It’s still unreal for me to type in the words ‘the late’ Whitney Houston. It’s been over a week now that Whitney has been finally put to rest, and as a fanatic who’s grown up on a staple diet of flawless Whitney classics, this is way too difficult to fathom till today.
As fans and music lovers scramble to buy her records and sales sky-rocket, the incomparable Whitney Houston graces the cover of the March issue of Rolling Stone magazine, with a cover story that deals with everything from Whitney’s voice, her legacy as well as her struggles with addiction and her inner demons, that ultimately led to her tragic demise.
Here are some excerpts from the cover story :
From the start, Whitney Houston was a child of both the church and the charts. Her mother, Cissy, was a Newark, New Jersey-born soprano powerhouse who sang backup on classic records by Franklin (“Ain’t No Way,” “Chain of Fools”) and Van Morrison (“Brown Eyed Girl”), and toured with Elvis Presley (when she was a member of the Sweet Inspirations). Her cousin Warwick had crossed over to pop in the Sixties and Seventies with hits like “Walk On By” and “Do You Know the Way to San Jose?” Whitney, born in 1963, inherited her voice from her mother, and her elegant good looks and strong will from her father, John Houston, who worked variously as a truck driver and for the city of Newark, and who would later manage his daughter’s career.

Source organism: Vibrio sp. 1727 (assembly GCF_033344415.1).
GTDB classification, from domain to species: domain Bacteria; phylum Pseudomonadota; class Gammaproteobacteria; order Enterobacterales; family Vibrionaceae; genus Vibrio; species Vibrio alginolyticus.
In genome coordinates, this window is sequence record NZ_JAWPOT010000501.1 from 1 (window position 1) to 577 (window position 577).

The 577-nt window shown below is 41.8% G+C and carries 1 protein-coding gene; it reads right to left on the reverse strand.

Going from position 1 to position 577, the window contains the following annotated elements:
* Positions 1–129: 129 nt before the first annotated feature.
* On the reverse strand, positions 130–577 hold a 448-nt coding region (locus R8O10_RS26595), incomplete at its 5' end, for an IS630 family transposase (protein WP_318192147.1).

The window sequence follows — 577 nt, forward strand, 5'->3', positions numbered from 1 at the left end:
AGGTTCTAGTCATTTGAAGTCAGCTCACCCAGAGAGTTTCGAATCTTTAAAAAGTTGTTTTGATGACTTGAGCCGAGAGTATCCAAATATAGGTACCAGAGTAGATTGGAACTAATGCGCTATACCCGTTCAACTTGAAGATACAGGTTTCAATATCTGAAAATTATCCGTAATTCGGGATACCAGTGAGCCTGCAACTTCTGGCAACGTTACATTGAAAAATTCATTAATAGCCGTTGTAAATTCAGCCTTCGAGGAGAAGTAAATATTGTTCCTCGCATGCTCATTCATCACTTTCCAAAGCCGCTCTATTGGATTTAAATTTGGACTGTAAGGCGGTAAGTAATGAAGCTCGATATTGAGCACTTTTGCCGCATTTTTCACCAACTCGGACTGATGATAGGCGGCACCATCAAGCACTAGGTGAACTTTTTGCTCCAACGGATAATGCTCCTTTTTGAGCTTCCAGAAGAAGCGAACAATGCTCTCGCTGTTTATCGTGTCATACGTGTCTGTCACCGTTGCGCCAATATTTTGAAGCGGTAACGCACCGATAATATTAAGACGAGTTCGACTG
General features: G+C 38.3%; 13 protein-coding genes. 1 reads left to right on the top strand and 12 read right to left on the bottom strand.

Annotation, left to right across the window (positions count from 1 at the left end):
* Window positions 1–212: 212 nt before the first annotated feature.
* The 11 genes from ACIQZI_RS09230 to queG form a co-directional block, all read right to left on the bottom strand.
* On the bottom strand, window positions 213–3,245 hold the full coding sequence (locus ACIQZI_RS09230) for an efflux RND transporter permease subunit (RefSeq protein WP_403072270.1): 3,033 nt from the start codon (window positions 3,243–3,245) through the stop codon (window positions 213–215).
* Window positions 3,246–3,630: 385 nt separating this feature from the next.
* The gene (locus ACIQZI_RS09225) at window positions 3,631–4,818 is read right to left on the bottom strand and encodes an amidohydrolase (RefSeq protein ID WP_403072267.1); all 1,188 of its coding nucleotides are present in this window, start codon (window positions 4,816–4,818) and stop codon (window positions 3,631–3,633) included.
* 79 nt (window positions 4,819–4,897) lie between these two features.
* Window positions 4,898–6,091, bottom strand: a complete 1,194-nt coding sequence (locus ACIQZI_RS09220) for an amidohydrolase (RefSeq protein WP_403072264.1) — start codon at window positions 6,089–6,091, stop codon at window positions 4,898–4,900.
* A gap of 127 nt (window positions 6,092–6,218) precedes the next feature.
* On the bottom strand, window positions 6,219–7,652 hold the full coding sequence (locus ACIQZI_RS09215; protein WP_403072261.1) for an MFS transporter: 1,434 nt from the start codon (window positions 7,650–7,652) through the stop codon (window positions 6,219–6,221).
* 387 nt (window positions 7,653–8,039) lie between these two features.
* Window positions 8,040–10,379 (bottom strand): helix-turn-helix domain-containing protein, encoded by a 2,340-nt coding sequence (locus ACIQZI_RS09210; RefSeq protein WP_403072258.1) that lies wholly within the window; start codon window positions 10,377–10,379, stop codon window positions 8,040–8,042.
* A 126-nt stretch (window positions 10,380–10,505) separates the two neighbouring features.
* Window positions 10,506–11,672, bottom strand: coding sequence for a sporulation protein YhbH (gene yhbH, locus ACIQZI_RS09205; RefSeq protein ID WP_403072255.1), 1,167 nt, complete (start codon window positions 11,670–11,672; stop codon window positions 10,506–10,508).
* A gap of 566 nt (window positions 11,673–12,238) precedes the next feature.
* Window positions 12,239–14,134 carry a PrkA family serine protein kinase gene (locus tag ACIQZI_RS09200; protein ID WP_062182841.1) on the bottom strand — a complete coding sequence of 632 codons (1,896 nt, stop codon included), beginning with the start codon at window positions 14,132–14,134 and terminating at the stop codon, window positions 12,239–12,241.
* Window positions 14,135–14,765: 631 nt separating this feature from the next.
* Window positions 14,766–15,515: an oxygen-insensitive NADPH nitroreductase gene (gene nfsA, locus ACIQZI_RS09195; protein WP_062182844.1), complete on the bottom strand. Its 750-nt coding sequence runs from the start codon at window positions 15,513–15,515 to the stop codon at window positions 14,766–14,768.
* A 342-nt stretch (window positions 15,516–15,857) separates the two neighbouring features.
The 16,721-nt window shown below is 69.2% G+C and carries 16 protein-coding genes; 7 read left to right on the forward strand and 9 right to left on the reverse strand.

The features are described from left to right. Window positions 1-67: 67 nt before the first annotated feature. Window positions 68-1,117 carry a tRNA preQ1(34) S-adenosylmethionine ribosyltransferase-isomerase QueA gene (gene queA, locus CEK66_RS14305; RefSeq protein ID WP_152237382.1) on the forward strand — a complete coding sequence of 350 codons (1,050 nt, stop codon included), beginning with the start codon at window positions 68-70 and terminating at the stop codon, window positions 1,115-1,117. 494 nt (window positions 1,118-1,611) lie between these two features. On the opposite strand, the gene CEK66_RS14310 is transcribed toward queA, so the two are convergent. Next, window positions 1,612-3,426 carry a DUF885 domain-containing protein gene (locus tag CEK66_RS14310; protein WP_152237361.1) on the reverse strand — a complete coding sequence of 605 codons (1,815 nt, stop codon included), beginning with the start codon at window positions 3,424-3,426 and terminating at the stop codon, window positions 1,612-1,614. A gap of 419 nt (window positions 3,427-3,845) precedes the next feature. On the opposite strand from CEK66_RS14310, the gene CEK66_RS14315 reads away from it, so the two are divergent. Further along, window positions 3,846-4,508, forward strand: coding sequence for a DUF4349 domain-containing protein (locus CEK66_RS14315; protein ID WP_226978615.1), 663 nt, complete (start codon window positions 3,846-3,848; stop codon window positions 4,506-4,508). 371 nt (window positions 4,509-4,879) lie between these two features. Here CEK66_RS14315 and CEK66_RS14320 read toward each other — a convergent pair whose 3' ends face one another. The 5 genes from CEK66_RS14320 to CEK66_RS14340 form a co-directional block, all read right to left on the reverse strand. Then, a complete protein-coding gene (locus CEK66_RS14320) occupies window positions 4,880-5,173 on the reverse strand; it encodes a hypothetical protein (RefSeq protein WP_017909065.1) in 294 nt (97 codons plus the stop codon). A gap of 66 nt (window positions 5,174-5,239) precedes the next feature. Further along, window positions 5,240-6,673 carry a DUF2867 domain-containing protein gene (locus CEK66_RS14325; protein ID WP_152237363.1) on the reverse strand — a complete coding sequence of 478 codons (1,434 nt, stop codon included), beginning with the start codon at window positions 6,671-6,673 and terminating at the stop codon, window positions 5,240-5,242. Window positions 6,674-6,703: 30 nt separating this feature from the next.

With 200 million records sold, 11 Billboard # 1’s and the most music awards in history (according to the Guinness Book Of World Records), Whitney’s reign was undoubtedly supreme. It’s sad but true that apart from her inner demons, her gradual decline and untimely death was mainly due to her addiction issues, which were instrumental in silencing her voice, THE Voice, forever.
Diligent professional one moment, wild child the next: Those were the opposing sides of Houston in her last days – and, it turns out, much of her life. Blessed with a peerless combination of bravura lung power, model-perfect looks, and an image that was both warm and regal, Houston was that pop rarity: a genuine crossover star, juggling music and film, audiences young and old, black and white. “Because of her cousin Dionne [Warwick], she understood all those pretty-ass melodies from Burt Bacharach,” says Narada Michael Walden, one of Houston’s many producers. “But because she was young and from the era of Michael Jackson, Prince and Madonna, she had soul in her too – those rhythms. She had both sides. Plus, she was so damn gorgeous. You couldn’t say no to her.” But after she peaked with her 1991 version of “The Star-Spangled Banner” and 1992′s The Bodyguard, her fans watched as, year by year, Houston’s demons were revealed to the world: Her voice grew huskier, her looks hardened. Her records, when they appeared, didn’t sell as well as they once had; her live performances revealed a performer physically and vocally rusty. People who worked with her still find it hard to comprehend her dark side. “A lot of us talked about that, and no one could come up with an answer,” says Gerry Griffith, the A&R man who brought Houston to Clive Davis’ attention around 1982. “Where is that rebellion coming from? It didn’t come out for a while.” When it did, it came out in force, nearly destroying her personal life, career and music.
I can only hope and pray that she’s found peace, something that was forever elusive to her during her lifetime, now that she’s gone.
Excerpts and pics from Rolling Stone magazine and Billboard.com